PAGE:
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5 Minutes to Marriage

5 Minutes to Marriage

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by Carla Cassidy

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Jack Cortland had crashed and burned during his rock 'n' roll heyday. Although the handsome loner had sworn off love, he was single-handedly raising his motherless sons on the family ranch. But storm clouds gathered when the boys' tyrannical granddaddy alluded to eerie curses and hinted at a nasty custody battle. Out of his element, Jack hired a beautiful


Jack Cortland had crashed and burned during his rock 'n' roll heyday. Although the handsome loner had sworn off love, he was single-handedly raising his motherless sons on the family ranch. But storm clouds gathered when the boys' tyrannical granddaddy alluded to eerie curses and hinted at a nasty custody battle. Out of his element, Jack hired a beautiful nanny to show him the ropes…and wound up lawfully wed!

Nanny extraordinaire Marisa Perez had good reasons for running off to Vegas with Jack, but harbored fears that danger would darken their doorstep. Yet despite the impending doom, Marisa couldn't resist the smokin'-hot cowboy whose gunmetal-gray eyes captivated her heart.

And then the prophecy came true….

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Publication date:
Love in 60 Seconds , #6
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139 KB

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The evening began with such promise. The house was in order, the kids had been bathed and dressed in matching outfits and Jack Cortland was looking forward to his date.

He'd met Heidi Gray in the grocery store on one of his rare trips into town. The sophisticated, attractive blonde had smiled at him, and before they'd left the produce section, they'd made a date. Since that time they'd been out three times, and tonight was the first time she would meet his children.

Ten minutes before she was set to arrive, he sat down with his two sons on the sofa. Four-year-old Mick sat on one side of him and three-year-old David was on the other.

"Now, boys, this is a really important night. I want you both to be on your best behavior and be nice to Miss Heidi when she gets here," he said.

"Heidi tighty whitey," Mick exclaimed.

"Heidi tighty whitey," David echoed, and the two broke into gales of laughter.

"Now, now, boys," Jack said in an effort to gain control, but it was too late. Their giggles increased in volume, and Jack sat and waited until finally they'd worn their giggles out.

"I do not want to hear you say that again," Jack said as firmly as possible.

David frowned at him. "Bad Jack," he said. "No yelling."

"I wasn't yelling," Jack protested, and then sighed. "Why don't the two of you go play in your room until our guest arrives."

He watched as they raced out of the living room and down the hallway toward the bedroom. When they disappeared out of sight, he released a sigh of exhaustion.

The boys had been in his custody for a little over four months, ever since their mother, his ex-wife, Candace, had been murdered. And in those months he'd realized they were undisciplined, wild and had absolutely zero respect for him.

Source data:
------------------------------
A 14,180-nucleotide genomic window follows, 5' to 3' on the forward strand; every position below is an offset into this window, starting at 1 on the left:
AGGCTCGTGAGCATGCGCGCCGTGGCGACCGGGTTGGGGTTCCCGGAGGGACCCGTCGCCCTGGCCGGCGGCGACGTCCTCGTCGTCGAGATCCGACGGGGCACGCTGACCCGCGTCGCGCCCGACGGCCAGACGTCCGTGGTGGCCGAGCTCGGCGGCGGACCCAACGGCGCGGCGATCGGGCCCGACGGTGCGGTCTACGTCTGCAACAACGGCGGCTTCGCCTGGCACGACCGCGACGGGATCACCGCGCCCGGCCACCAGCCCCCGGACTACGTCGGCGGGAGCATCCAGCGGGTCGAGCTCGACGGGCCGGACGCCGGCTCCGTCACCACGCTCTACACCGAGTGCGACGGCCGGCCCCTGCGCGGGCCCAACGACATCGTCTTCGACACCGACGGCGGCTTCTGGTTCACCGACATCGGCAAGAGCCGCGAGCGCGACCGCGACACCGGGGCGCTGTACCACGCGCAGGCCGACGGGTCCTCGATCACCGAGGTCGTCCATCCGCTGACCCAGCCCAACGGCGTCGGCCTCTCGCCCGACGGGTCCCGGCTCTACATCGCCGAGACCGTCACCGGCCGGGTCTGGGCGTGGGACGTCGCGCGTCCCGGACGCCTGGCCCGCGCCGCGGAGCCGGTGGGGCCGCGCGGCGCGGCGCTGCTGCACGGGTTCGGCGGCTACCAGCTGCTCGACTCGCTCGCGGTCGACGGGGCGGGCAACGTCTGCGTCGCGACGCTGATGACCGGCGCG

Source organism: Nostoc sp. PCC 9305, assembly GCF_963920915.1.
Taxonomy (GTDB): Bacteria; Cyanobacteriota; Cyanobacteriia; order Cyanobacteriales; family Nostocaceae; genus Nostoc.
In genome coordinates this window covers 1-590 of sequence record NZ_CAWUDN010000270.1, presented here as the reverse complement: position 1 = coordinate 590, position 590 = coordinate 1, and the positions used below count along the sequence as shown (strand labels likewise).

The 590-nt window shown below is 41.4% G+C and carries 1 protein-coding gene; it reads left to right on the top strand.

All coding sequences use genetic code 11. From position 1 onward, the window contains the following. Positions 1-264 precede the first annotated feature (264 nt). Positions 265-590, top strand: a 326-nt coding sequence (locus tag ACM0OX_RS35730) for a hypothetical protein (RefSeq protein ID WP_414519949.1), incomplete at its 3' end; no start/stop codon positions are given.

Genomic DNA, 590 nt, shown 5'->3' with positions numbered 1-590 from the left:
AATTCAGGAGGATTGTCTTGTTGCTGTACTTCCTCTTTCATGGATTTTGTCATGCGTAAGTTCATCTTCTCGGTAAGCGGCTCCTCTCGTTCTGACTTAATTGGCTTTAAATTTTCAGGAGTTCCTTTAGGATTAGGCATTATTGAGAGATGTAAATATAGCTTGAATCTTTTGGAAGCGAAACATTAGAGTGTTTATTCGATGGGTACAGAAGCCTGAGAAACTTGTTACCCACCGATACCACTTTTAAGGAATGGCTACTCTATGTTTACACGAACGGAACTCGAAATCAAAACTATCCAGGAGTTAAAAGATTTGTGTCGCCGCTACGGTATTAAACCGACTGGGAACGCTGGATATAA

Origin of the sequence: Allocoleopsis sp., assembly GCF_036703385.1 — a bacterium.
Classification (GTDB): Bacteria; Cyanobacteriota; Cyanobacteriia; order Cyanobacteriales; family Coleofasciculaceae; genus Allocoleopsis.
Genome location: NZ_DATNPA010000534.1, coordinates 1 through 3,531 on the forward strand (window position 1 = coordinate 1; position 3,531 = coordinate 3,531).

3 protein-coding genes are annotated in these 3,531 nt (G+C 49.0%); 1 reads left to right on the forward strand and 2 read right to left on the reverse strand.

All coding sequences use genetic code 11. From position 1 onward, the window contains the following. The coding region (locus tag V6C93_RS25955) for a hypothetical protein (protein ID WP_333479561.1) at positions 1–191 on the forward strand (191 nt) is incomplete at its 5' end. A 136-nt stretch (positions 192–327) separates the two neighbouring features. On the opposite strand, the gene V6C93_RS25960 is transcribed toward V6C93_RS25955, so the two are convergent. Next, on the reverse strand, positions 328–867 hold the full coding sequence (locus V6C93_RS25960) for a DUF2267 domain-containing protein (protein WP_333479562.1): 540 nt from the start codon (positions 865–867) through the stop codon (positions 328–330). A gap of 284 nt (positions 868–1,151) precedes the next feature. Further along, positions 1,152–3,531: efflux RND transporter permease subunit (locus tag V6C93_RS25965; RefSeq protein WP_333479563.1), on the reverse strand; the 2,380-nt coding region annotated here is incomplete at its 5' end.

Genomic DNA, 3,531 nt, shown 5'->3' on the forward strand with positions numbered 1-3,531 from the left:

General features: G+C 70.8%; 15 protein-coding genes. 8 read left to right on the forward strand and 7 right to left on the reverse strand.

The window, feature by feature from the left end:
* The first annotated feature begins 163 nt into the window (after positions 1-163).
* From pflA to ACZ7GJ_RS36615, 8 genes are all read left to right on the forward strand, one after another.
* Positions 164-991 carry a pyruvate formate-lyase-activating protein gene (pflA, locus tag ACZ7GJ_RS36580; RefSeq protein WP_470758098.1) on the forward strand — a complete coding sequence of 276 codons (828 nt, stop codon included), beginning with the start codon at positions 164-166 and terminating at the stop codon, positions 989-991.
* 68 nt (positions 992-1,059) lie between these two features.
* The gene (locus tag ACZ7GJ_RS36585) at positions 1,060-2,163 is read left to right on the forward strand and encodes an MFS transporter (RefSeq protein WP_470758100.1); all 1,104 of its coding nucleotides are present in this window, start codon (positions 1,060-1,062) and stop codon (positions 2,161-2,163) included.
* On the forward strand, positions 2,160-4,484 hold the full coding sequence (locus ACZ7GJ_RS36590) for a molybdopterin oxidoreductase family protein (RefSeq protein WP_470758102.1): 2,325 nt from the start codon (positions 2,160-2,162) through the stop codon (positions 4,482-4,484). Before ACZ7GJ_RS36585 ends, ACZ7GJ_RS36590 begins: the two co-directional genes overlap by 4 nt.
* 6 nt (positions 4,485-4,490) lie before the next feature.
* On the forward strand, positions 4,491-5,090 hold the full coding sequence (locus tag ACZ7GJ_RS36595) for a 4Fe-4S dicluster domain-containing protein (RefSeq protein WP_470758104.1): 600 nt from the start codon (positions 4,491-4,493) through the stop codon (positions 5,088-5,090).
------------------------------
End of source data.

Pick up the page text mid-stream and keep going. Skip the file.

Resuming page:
Jack knew how to beat a rhythm on the drums to stir the blood. He could sing the rock and roll that was in his soul. He knew how to entertain a stadium of fans with his music. There had been a time not so long ago when he'd also known how to drink and drug himself into oblivion, but he didn't know anything about parenting.

He pulled himself up from the sofa and went into the kitchen, where the delicious scents of pot roast wafted in the air. Betty, his cook, stood before the sink, washing the last of the dishes before she left for the day.

"Everything is done and in the oven waiting to go on the table," she said as she turned away from the sink and dried her hands on a towel.

"Sure you don't want to stick around?" Jack asked hopefully.

She gave him one of her dour gazes. "I told you when you hired me that I cook and that's it. I don't serve, I don't clean house and I definitely don't babysit." She grabbed her purse from the top of the counter. "I'll see you tomorrow morning, Mr. Cortland."

As she headed for the back door, Jack squashed the panic that threatened to rise in his chest. He told himself that the night was going to be a rousing success.

He wandered into the dining room, where Betty had set the table with the good dishes and linen napkins. It was probably a mistake to share the meal with both his date and his sons, but it was important to him that whatever woman he invited into his life knew that his sons were part of the package deal.

For a year following his divorce from Candace, Jack had rarely seen his sons. Candace has spent much of that year globe-trotting, and Jack had been in no condition, either financially or emotionally, to chase after her.

When Candace had been murdered the boys had come to live with him, but Jack knew Harold Roth-child, Candace's father, was just waiting for him to make a mistake so he could swoop in and take the boys away.

Jack's stomach tightened at the thought of Harold. There was no question the wealthy, powerful Las Vegas mogul wanted his grandsons, but the only way he could take custody away from Jack was to prove that he was an unfit father. Jack was doing everything in his power to make sure that didn't happen. He was determined to be the best father he could be.

The doorbell rang, signaling the arrival of Heidi, and Jack hurried to the door to welcome her. From the direction of the bedroom came the sounds of the boys laughing, and once again he mentally muttered a prayer that the evening went well.

The first thirty minutes were relatively successful. On their previous dates Jack had found Heidi to be a good conversationalist, and it didn't hurt that she was jaw-droppingly gorgeous. He was male enough to enjoy the scent of her perfume in the air and the hint of cleavage that her V-neck blouse offered him.

After a brief introduction to the boys, they returned to playing in their room, giving Jack and Heidi time alone.

When it was time to move into the dining room for the meal, there were several minutes of chaos as Jack got the boys settled in their booster seats at the table, then hurried into the kitchen to bring out the meal that Betty had prepared.

Pot roast and potatoes, broccoli florets with cheese, homemade dinner rolls and a Jell-O salad all went to the table, and after filling the boys' plates, Jack returned to his seat.

"This looks yummy," Heidi said. "Did you do all this?"

"I wish I could take credit for it, but no. I have a local woman who comes in to cook for us." He smiled at her, then blinked as a piece of cheesy broccoli smacked her chest and slowly slid downward before falling into the vee of her blouse.

Mick giggled.

Jack stared at his son in horror. "Mick!" He turned back to Heidi. "I'm so sorry."